How Deforestation Works

Ways to Reduce Deforestation and Repair the Damage

In December 2007, the United Nations Climate Change Conference took place in Bali, Indonesia. After 10 days of intense discussion, more than 180 countries agreed to the Bali Roadmap. The Bali Roadmap will guide participating countries in emissions reduction and intends to lead to a binding agreement at the 2009 United Nations summit in Denmark [source: Harris]. The United States and China initially did not agree to mandatory reductions, wanting countries to set their own goals, but they eventually conceded [source: USA Today].

The roadmap includes specific measures to reduce deforestation -- for tropical rainforests in particular. Many developing countries' economies rely on their forests, and they argue they should be able to use their land as they please. In response, the roadmap will investigate policies to financially reward countries who reduce their emissions by a certain percentage (the percentage has not yet been determined). Even this proposal faces controversy, however. Because those countries with the highest baseline rate of deforestation will receive the most reward credits, critics fear that many countries will rush to cut down trees in order to raise their own baseline [source: Tickell].

Besides the U.N., there also are dozens of nonprofits working to combat deforestation. A few well-known organizations include:

  • Conservation International -- teaches local farmers how to maximize their existing land, rather than clear new areas
  • The World Wildlife Fund -- works to shape policies and teams with communities to preserve forests
  • Rainforest Action Network -- uses in-your-face advertising campaigns to call attention to the rainforests
  • The Environmental Defense Fund -- champions government bills that provide financial incentive to private landowners (such as farmers) who practice land conservation
  • The Sierra Club -- works to protect and restore U.S. forests
  • Amazon Watch -- defends the rights of indigenous people and communities faced with industrial development
  • The Nature Conservancy -- has developed several initiatives to advance conservation

Can we really save the forests? Once the trees are gone, is it possible to restore the land? Most deforested areas, if left alone, will eventually regenerate to fertile landscape. We can certainly plant more trees -- a process called reforestation. In fact, many nonprofit organizations have popped up to support reforestation. For example, currently works on reforesting areas like Nicaragua and the state of Louisiana [source:].

In the meantime, new movements in forest protection have sprung up over the years. They include:

  • Eco-forestry -- where only carefully selected trees are cut down and are transported with minimal damage to the area; the forest ecosystem is preserved while commercial timber extraction is still permitted
  • Green business -- focuses on recycled paper and wood products, wood alternatives and environmentally responsible consumerism
  • Land use planning -- advocates environmentally friendly development techniques, such as reduction of urban and suburban sprawl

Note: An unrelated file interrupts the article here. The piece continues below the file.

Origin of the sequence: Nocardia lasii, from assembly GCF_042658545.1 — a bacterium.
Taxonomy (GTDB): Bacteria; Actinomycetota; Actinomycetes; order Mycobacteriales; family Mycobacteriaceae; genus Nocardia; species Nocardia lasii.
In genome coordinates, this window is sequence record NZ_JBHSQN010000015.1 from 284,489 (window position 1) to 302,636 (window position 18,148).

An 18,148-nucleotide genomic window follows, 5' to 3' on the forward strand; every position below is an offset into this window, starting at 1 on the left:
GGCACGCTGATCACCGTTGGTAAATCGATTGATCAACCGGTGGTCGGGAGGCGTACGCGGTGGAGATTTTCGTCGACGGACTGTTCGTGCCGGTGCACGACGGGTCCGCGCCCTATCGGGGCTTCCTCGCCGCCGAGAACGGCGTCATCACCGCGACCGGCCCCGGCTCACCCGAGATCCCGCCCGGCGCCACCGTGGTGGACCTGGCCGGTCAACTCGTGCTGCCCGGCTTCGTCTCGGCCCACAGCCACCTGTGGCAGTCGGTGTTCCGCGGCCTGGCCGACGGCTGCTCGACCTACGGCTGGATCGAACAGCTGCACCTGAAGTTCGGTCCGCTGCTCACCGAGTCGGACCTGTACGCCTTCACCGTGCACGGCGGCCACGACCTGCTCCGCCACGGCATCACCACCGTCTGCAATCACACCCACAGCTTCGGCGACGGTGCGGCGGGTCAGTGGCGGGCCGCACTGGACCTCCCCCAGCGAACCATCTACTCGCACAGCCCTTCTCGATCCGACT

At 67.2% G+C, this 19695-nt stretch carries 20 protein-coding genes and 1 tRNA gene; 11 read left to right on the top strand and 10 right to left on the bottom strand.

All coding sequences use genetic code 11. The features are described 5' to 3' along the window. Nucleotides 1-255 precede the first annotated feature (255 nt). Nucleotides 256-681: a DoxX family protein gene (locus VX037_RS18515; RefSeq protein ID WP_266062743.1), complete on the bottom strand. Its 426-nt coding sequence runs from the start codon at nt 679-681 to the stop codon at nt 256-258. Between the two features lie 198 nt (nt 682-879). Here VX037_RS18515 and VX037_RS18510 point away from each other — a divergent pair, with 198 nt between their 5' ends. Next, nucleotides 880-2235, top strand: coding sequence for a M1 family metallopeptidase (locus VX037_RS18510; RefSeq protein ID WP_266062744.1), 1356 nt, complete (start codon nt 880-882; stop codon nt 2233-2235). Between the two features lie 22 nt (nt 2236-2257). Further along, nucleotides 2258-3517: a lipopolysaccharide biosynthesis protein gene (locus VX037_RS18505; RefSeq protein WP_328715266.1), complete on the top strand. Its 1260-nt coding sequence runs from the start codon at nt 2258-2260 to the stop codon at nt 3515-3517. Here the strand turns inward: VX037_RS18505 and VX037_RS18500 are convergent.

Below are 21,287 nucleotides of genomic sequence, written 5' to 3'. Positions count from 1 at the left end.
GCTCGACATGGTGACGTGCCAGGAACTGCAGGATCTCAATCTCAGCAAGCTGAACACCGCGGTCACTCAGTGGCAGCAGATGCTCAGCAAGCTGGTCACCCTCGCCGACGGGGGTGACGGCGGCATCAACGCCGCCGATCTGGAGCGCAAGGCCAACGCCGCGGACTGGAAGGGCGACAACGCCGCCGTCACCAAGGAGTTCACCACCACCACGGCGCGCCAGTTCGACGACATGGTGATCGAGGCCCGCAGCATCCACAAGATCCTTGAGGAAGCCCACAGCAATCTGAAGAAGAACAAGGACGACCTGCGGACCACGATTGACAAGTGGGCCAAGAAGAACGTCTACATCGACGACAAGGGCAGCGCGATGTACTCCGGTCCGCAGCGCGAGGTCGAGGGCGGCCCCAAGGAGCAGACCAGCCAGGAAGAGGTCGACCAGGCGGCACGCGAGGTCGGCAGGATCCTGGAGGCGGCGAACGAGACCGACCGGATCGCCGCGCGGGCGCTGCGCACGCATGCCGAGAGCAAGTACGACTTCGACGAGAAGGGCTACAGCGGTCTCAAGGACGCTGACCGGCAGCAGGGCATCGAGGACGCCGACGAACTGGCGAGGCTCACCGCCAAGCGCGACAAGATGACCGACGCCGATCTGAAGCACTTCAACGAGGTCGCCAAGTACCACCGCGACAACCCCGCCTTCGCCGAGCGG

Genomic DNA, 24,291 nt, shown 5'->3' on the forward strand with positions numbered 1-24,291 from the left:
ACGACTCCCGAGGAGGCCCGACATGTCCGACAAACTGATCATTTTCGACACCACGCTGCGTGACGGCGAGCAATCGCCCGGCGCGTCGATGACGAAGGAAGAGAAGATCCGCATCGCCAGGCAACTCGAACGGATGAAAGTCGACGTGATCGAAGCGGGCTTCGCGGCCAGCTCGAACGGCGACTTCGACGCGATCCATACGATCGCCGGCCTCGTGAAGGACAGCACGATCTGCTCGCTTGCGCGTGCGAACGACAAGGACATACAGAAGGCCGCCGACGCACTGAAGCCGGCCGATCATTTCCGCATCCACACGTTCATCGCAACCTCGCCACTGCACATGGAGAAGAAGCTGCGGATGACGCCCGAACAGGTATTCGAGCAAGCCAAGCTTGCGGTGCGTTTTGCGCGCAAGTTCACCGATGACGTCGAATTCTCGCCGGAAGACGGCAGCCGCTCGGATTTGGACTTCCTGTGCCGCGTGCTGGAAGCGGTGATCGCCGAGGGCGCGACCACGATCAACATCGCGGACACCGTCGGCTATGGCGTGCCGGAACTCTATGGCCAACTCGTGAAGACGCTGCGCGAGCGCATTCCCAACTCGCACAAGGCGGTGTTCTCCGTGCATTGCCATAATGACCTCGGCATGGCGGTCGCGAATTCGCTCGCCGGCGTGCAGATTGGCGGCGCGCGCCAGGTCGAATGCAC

• Community forestry -- where concerned citizens come together to manage and participate in keeping their local forests viable and sustainable


For more information on deforestation and related topics, investigate the links below.

Related HowStuffWorks Articles

More Great Links


  • Associated Press. "Ouch! Harrison Ford Waxes Chest To Make a Point." May 20, 2008. (May 20, 2008)
  • BBC. "Brazil Amazon deforestation soars." Jan. 24, 2008. (May 20, 2008)
  • BBC. "Deforestation and the Greenhouse Effect." March 4, 2008. (May 27, 2008)
  • Butler, Rhett A. "An interview with ethnobotanist Dr. Mark Plotkin." Oct 31, 2006. (May 27, 2008)
  • Butler, Rhett A. "Logging." Tropical Rainforests: Imperiled Riches - Threatened Rainforests. Jan 9, 2006. (May 20, 2008)
  • "Reforestation." 2008. (May 28, 2008)
  • CNN. "Satellite images show effects of urban sprawl." Feb. 21, 2000. (May 21, 2008)
  • Colitt, Raymond. "Brazil Indians, activists protest over Amazon dam." Reuters. May 21, 2008. (May 20, 2008)
  • Dangerfield, Whitney. "The Mystery of Easter Island." April 1, 2007. (May 28, 2008)
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  • Food and Agriculture Organization of the United Nations. "Global Forest Resources Assessment 2005." 2005. (May 20, 2008)
  • Food and Agriculture Organization of the United Nations. "Intact mangroves could have reduced Nargis damage." May 15, 2008. (May 27, 2008)
  • Forest Protection Portal. "Ecological Science Based Forest Preservation & Conservation Advocacy." 2008. (May 28, 2008)
  • Harris, Richard. "Climate Roadmap Emerges from Grueling Bali Talks." NPR. Dec. 15, 2007. (May 28, 2008)
  • Kristof, Nicholas D. "Can We Be as Smart as Bats?" New York Times. May 1, 2008. (May 27, 2008)
  • Lindsey, Rebecca. "Tropical Deforestation." NASA. March 30, 2007. (May 27, 2008)
  • Matthew, Walter and Bailey, Stewart. "Crystallex's Planned Mine Won't Get Venezuela Permit." May 15, 2008. (May 21, 2008)
  • Pomeranz, Ken and Wong, Bin. "China and Europe: 1780-1937." Columbia University. 2004. (May 27, 2008)
  • Rosenthal, Elizabeth. "Once a Dream Fuel, Palm Oil May Be an Eco-Nightmare." New York Times. Jan. 31, 2007. (May 21, 2008)
  • Science Daily. "Tropical Reforestation Aided By Bats." April 28, 2008. (May 28, 2008)
  • Tickell, Oliver. "Bail - The Key Issues." The Bali Roadmap. Nov. 28, 2007. (May 28, 2008)
  • USA Today. "Deforestation exacerbates Haiti floods." Sept. 23, 2004. (May 27, 2008)
  • USA Today. "U.S., China resist caps on global gases." Dec. 17, 2007. (June 4, 2008)
  • World Wildlife Federation. "Climate change a threat to Amazon rainforest, warns WWF." March 22, 2006. (May 21, 2008)